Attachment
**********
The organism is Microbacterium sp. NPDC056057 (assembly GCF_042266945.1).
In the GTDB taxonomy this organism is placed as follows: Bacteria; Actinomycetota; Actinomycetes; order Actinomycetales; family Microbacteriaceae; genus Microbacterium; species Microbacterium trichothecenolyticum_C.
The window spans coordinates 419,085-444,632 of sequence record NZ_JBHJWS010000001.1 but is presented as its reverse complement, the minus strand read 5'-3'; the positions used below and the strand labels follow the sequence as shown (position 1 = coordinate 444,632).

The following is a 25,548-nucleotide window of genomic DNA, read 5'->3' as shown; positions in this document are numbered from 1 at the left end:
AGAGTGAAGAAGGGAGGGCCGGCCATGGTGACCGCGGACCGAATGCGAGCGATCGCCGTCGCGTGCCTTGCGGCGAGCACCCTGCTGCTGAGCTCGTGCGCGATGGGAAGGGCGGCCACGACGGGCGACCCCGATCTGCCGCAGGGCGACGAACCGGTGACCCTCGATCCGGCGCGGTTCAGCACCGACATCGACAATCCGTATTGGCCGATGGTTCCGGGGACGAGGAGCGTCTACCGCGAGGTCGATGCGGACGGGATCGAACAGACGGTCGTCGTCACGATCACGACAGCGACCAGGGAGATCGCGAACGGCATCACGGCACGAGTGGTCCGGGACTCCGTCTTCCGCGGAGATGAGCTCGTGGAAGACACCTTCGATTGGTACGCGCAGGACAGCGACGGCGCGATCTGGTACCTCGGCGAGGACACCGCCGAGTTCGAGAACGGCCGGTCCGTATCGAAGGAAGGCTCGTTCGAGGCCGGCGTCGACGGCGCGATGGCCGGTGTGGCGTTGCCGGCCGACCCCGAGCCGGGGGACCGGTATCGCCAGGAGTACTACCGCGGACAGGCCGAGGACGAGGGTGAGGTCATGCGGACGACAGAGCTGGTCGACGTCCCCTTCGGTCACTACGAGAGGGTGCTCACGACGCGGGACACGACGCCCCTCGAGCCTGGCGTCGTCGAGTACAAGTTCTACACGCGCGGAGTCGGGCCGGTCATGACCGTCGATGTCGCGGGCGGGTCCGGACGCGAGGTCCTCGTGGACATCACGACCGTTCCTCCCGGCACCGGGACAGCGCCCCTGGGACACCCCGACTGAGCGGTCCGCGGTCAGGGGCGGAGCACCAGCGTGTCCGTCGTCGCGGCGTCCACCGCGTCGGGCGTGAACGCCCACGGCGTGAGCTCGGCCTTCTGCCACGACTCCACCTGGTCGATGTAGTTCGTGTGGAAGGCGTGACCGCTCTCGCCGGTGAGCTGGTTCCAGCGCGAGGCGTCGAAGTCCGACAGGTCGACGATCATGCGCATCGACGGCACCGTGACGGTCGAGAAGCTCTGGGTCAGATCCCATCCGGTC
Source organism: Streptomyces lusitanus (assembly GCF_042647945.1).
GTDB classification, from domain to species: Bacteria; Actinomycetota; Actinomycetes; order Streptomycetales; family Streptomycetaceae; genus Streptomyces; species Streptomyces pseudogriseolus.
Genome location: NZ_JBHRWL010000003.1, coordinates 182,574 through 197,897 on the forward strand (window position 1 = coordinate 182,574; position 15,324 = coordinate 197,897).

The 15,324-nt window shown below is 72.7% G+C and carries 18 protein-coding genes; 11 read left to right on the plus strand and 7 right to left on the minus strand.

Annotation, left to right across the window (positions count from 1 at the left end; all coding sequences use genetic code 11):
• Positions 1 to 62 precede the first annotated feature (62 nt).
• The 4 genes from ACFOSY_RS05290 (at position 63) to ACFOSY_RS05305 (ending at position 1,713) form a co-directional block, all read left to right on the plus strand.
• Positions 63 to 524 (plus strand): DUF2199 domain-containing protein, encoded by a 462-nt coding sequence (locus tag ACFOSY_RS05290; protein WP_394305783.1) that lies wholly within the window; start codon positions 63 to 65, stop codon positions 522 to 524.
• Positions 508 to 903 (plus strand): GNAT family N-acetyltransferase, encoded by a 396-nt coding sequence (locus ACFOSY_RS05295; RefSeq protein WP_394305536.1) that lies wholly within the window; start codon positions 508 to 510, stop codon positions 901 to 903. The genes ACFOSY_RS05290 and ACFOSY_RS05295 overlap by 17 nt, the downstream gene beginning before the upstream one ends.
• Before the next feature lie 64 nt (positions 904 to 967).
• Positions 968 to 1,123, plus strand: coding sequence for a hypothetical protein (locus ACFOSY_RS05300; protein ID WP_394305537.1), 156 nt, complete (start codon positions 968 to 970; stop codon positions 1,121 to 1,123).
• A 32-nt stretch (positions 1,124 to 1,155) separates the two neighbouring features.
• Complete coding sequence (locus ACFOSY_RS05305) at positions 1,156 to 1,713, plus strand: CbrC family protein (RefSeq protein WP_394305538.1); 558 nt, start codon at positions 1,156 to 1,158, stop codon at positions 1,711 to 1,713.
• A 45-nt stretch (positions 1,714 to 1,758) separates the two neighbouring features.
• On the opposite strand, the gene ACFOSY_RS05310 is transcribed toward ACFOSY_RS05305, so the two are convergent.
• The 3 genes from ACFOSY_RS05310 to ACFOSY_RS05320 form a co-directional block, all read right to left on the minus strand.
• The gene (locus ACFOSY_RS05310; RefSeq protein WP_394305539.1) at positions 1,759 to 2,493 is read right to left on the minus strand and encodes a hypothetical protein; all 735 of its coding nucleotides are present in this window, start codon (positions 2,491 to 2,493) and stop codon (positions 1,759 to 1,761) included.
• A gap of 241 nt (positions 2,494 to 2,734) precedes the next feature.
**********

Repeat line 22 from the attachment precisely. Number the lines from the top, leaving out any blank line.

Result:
• The gene (locus ACFOSY_RS05310; RefSeq protein WP_394305539.1) at positions 1,759 to 2,493 is read right to left on the minus strand and encodes a hypothetical protein; all 735 of its coding nucleotides are present in this window, start codon (positions 2,491 to 2,493) and stop codon (positions 1,759 to 1,761) included.